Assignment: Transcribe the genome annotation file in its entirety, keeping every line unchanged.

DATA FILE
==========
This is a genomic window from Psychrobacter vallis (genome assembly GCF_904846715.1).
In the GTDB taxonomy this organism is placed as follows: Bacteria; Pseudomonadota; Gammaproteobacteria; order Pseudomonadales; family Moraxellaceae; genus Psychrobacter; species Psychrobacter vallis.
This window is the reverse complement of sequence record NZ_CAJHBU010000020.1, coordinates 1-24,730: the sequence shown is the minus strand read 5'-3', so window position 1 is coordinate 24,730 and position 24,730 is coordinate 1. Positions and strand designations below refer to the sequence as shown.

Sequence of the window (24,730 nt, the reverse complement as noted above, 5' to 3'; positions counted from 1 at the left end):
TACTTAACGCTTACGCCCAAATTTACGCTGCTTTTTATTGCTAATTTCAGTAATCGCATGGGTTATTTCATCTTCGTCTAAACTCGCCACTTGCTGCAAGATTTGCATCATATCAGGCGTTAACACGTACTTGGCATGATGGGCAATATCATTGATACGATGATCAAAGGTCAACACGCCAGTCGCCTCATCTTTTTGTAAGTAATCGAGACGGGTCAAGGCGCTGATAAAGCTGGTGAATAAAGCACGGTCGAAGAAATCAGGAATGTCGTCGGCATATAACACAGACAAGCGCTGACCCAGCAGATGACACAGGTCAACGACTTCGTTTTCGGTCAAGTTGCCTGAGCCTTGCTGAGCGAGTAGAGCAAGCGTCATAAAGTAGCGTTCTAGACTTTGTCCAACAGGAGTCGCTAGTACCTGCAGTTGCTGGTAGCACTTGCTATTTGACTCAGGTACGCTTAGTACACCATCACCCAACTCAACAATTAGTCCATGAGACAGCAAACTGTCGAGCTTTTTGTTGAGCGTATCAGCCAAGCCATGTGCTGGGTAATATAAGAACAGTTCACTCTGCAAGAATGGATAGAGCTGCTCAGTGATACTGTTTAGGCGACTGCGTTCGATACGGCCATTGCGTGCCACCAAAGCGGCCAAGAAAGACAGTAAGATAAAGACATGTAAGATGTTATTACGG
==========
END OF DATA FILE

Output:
This is a genomic window from Psychrobacter vallis (genome assembly GCF_904846715.1).
In the GTDB taxonomy this organism is placed as follows: Bacteria; Pseudomonadota; Gammaproteobacteria; order Pseudomonadales; family Moraxellaceae; genus Psychrobacter; species Psychrobacter vallis.
This window is the reverse complement of sequence record NZ_CAJHBU010000020.1, coordinates 1-24,730: the sequence shown is the minus strand read 5'-3', so window position 1 is coordinate 24,730 and position 24,730 is coordinate 1. Positions and strand designations below refer to the sequence as shown.

Sequence of the window (24,730 nt, the reverse complement as noted above, 5' to 3'; positions counted from 1 at the left end):
TACTTAACGCTTACGCCCAAATTTACGCTGCTTTTTATTGCTAATTTCAGTAATCGCATGGGTTATTTCATCTTCGTCTAAACTCGCCACTTGCTGCAAGATTTGCATCATATCAGGCGTTAACACGTACTTGGCATGATGGGCAATATCATTGATACGATGATCAAAGGTCAACACGCCAGTCGCCTCATCTTTTTGTAAGTAATCGAGACGGGTCAAGGCGCTGATAAAGCTGGTGAATAAAGCACGGTCGAAGAAATCAGGAATGTCGTCGGCATATAACACAGACAAGCGCTGACCCAGCAGATGACACAGGTCAACGACTTCGTTTTCGGTCAAGTTGCCTGAGCCTTGCTGAGCGAGTAGAGCAAGCGTCATAAAGTAGCGTTCTAGACTTTGTCCAACAGGAGTCGCTAGTACCTGCAGTTGCTGGTAGCACTTGCTATTTGACTCAGGTACGCTTAGTACACCATCACCCAACTCAACAATTAGTCCATGAGACAGCAAACTGTCGAGCTTTTTGTTGAGCGTATCAGCCAAGCCATGTGCTGGGTAATATAAGAACAGTTCACTCTGCAAGAATGGATAGAGCTGCTCAGTGATACTGTTTAGGCGACTGCGTTCGATACGGCCATTGCGTGCCACCAAAGCGGCCAAGAAAGACAGTAAGATAAAGACATGTAAGATGTTATTACGG